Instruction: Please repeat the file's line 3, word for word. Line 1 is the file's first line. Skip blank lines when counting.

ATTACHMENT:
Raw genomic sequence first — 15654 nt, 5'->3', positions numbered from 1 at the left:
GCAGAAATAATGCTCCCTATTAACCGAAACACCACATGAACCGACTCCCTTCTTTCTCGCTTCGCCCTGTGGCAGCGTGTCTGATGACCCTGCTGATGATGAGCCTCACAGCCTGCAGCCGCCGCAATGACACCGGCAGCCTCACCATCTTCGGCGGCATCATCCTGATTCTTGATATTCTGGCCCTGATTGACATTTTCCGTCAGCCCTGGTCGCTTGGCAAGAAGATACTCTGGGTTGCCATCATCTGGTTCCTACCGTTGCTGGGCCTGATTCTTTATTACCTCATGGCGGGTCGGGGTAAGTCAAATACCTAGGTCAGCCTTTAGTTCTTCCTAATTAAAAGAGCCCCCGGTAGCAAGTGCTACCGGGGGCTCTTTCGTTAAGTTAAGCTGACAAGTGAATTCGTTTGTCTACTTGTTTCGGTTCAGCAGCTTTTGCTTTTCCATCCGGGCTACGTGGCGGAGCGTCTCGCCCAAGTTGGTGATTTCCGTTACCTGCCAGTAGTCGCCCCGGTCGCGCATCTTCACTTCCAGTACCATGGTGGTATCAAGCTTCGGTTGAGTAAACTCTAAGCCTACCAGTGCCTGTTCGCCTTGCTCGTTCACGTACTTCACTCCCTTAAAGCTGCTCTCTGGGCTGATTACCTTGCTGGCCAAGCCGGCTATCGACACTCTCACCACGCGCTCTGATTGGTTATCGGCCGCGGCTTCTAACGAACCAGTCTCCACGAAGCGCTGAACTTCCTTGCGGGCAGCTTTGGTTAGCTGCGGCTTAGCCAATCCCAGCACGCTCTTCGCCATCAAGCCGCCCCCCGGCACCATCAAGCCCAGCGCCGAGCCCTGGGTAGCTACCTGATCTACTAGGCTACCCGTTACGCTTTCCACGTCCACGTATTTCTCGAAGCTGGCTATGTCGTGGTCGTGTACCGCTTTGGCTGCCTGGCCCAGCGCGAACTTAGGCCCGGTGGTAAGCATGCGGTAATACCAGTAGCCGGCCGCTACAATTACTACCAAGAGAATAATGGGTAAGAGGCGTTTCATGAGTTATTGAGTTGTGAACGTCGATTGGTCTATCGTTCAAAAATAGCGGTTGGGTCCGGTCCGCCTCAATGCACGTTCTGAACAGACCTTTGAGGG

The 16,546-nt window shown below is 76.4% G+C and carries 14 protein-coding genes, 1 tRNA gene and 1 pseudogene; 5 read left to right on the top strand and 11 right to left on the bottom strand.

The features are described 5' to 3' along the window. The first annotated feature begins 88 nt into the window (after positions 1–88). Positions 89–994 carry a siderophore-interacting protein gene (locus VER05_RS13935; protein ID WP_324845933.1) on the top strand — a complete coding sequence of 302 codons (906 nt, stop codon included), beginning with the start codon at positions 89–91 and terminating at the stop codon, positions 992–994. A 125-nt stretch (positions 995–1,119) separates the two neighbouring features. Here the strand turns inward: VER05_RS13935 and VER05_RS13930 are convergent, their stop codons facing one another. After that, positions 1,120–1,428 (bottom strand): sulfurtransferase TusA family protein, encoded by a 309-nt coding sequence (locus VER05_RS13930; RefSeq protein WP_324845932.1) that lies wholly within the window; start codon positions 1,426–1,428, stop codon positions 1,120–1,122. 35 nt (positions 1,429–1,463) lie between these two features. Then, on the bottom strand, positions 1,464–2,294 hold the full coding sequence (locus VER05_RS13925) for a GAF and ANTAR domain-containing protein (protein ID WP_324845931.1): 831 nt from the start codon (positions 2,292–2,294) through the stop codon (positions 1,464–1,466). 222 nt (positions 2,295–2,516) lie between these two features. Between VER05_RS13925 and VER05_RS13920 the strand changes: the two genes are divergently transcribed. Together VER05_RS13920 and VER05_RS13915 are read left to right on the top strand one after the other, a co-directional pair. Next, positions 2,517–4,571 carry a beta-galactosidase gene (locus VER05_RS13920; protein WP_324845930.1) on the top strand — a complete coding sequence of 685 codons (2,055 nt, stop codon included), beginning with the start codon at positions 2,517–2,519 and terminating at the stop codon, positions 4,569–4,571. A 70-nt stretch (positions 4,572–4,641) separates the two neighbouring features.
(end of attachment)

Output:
The 16,546-nt window shown below is 76.4% G+C and carries 14 protein-coding genes, 1 tRNA gene and 1 pseudogene; 5 read left to right on the top strand and 11 right to left on the bottom strand.